In times of inflation, the value of the dollar’s spending power decreases. Inflation in Canada is the highest it has been in 30 years. The Bank of Canada’s (BOC) target inflation rate is 2%, and they don’t want it to drop below 1% or go above 3%. We are way above that target with the current inflation rate of 4.8%.
The high inflation is due to the pandemic, which has caused the Canadian Government to pour money into the economy to avoid a recession. According to Sasktoday.ca, “The Bank of Canada has created about $370 billion since February 2020. That’s a 300 percent increase during the pandemic, which is significantly higher than what occurred during the recessions of the 1980s, 1990s, and 2008-09.” Pouring money into the economy was the right thing to prevent massive unemployment and a recession. Did they put too much in or for too long? Maybe. When people/businesses have more to spend, demand increases, supply gets tighter, and inflation happens. The pandemic has also caused massive labor issues and supply chain issues, reducing the supply further fueling inflation.
During inflation, your money decreases in value. So if you have $100, it can quickly be $96, then $92. Nobody likes to see their cash vanishing before their eyes, so people look to protect their money in investments that can outpace inflation. Real estate is the most consistent investment on experts’ top 5 assets to hedge against inflation.
There are a couple of reasons why real estate is a great way to protect your money during inflation. Over the last hundred years, real estate has almost always surpassed inflation or, at minimum, kept up with inflation. The BOC Canada’s inflation target is 2%, which means real estate should typically increase by 3% to 4%. If you bought a bungalow in Guelph, Ontario in January 2020, and paid $583,300, in December 2021 you could sell that home for $897,200. That is an increase of 53.8% in two years. So during the pandemic, real estate has been an exceptionable hedge against inflation. These gains won’t continue as the BOC shifts gears, raising interest rates and implementing other monetary strategies to bring inflation to their target rate.
Over the next several quarters, if the BoC does its job well, we should enter into a period of disinflation. This is where the inflation rate decreases, but we still have inflation. Real estate will still be a great way to protect your investment through this period because real estate historically has outperformed the lower inflation rates still by 1 to 2 percent.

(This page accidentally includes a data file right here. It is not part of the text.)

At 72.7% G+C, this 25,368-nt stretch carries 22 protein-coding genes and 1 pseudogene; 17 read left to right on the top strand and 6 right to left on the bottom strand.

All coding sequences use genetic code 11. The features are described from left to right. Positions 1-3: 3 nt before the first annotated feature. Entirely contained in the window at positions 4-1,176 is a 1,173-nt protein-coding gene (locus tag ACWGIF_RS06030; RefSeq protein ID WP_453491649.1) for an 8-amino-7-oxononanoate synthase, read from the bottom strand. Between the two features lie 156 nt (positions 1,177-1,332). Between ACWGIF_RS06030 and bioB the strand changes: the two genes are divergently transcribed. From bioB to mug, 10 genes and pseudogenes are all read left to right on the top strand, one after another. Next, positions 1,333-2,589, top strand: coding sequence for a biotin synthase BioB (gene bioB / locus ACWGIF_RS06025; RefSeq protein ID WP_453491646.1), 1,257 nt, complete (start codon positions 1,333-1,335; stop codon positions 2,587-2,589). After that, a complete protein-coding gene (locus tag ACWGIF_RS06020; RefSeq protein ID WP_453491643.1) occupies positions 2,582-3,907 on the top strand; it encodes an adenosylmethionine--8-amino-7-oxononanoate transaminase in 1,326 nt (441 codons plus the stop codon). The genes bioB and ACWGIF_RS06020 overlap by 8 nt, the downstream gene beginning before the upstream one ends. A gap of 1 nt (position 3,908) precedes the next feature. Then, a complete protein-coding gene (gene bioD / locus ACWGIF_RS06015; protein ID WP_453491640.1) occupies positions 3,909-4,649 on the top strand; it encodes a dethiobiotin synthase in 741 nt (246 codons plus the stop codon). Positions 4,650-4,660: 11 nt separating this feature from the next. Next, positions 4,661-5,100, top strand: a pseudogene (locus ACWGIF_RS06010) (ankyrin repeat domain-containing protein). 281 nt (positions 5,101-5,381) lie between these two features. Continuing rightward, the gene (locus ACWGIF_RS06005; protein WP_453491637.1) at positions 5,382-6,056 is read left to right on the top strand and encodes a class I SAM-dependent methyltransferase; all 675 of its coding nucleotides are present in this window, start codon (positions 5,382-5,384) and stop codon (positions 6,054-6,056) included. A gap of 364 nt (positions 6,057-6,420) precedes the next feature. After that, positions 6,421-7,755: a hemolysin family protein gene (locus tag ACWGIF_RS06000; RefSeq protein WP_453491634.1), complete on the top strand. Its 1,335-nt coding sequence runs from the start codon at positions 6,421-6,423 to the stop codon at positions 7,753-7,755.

Is purchasing a home right before a recession a horrible mistake? Not necessarily; if you plan on holding onto your property for a while, you can weather the fluctuations of a mild to a moderate recession, providing you will keep your property for 5 to 10 years. A one-story home purchased in Guelph for $262,100 in Jan 2005, before the recession of 2008, would have sold $391,400 in January 2016. If you took that same $262,100 and invested it, and the investment went up at the same rate as inflation, that investment would have been worth $308,138 in January 2016. Real estate would have had a 32% better investment.
There are other benefits of owning real estate, such as tax benefits; first-time buyers can use their RRSP money tax-free to purchase a home. Also, you don’t have to pay capital gains on the appreciation of a primary residence. Leverage is a huge advantage; borrowing money from a bank is easier when purchasing a home than another asset. As you build equity in your home, you can pull some of it out and further invest.
Learn more about real estate investing with these other blogs:
- Buying Stocks Vs. Investing in Real Estate
- Everything You Need to Know About Building a Secondary Suite
- 6 Best Neighbourhoods in Guelph for Buying an Investment Property
If a property is a rental, you have the advance of someone else paying off your mortgage and some extra cash flow. Real estate is scarce; they can’t create more land. Japan’s had deflation for many years, but real estate has held its value due to the extreme scarcity of land in Japan. In other places where land isn’t as scarce, real estate value will decrease during periods of deflation. In 2008, the USA saw some houses plummet by 50%, but most areas bounced back within five years.
Real estate is an excellent hedge against inflation. It has been an insanely good hedge from 2020 to 2022, and one should not use it as the benchmark for future potential. But 1 to 2% above inflation is average, with some years even greater.